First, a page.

Monthly Archives: April 2016

Intermission Story (7) – Poem for Tarawa

Battle of Tarawa

Battle of Tarawa

The Battle for Tarawa
“The time has come,” the commander said,
“When we must fight once more;
So pack your gear and shoulder your gun,
We will board the ship at four.”
*
We boarded the ship in New Zealand
For a place we knew not where.
But deep down in our hearts we thought
Of the hardships we’d have to bear
 *
Twenty long days and twenty long nights
It took to reach the Atolls
We wiped off our guns and counted our shells
And loosened the straps on our rolls
 *
Then came the word, “All hands topside”
And our boats were lowered to sea I’ll tell you every man was scared
And we prayed for the things to be.
Our fleet was constantly pounding the isle
 *
To make things easier on shore
Then they finally slacked up around noon
To let our fighting men score
The first wave shoved off for “Helen”
 *
The coral reefs made it tough;
The tank bogged down, the boats were sunk
My God, those boys died rough.
Machine gun nests were thick on the beach
 *
But our men struggled nearer the sand
Some of them died in the water
Some of them died on the land. That was the first wave I have told about
Then the second wave moved in
*
‘Twas the same thing, but their lines grew weak

And some of the boys wore a grin.

Marines take cover behind a seawall.

Marines take cover behind a seawall.Now the Marines kept pouring i

From the places a rat wouldn’t go
 *
They tromped over bodies of dead Japanese
And onward to finish the foe.
Then our boys had formed a line
And darted from tree to tree
*
But the Japs were camouflaged so slick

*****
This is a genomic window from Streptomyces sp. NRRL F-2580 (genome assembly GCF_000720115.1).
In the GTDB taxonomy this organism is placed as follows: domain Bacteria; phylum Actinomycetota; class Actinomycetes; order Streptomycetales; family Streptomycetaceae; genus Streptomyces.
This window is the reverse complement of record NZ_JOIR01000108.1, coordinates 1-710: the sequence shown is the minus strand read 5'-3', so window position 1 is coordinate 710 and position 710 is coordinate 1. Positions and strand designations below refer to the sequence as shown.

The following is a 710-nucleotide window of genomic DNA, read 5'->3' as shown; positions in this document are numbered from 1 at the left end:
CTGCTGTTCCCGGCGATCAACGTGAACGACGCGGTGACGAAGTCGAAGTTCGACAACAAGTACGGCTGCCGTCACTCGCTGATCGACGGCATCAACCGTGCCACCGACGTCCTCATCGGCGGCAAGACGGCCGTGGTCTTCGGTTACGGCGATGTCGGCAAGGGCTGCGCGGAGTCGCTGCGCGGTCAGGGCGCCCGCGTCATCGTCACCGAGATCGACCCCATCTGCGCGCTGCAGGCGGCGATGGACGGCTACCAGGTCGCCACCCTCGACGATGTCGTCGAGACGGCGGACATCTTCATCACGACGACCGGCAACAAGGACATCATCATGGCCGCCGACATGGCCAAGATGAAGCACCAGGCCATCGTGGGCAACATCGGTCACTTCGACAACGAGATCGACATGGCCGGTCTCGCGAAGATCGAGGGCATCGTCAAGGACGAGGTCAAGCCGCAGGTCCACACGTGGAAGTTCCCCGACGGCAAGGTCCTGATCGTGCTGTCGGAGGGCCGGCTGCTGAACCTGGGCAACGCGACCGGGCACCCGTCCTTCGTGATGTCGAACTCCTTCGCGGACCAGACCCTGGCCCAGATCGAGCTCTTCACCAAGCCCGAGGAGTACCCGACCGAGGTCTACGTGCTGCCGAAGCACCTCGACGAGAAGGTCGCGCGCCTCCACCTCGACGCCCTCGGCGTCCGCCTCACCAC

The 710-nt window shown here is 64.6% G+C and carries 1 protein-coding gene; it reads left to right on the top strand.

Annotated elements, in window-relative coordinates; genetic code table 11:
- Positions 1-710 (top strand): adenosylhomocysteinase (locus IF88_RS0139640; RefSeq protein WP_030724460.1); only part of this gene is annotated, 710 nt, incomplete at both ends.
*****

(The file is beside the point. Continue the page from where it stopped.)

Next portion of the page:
It made them hard to see.
Japanese snipers in the tree tops
Pill boxes on the ground
 *
Mortar shells were flying everywhere
Hell was all around. Those pill boxes I spoke about
Were concrete, logs and steel
And the contents of the hole below
*
Our bombs could not reveal.
Our tanks pulled right up to those holes
And fired again and again
Now you can bet that it made Hell
*
For those stubborn Japs within.
Flame throwers left a path of death
And burned everything in sight
It didn’t take long for those Japs to decide
 *
That the Marines, too, could fight.
Imperial Marines the Japs called themselves
They were supposed to be tough
But they soon found out that U.S.M.C.
 *
Was built of the rugged and rough.
They were fortified to the tee
But it took the Second Division
To set up another V.
 *
Exterminated Japs filled every hole
And soon began to smell
On blood-stained coral we made our bedsbattle-of-tarawa-the-marines
And slept in that living Hell.
*
Four thousand Japs were slain on that island
Pill boxes numbered five hundred
Soon the air strip was repaired
Again our Air Force thundered.
*
More than eleven hundred Marines lost their lives
They put up a #### good fight
I salute each and everyone
Whom we buried the following night. ‘Twas the bloodiest battle in Marine history
*
Well done, what a service rendered!
I’m sure as long as time may go
Their victory will be remembered.
Just one word for the Seabees
 *
In discussion they’re always left out
But the fighting 18th was there from the first
And they were the last to move out.
*
Written by: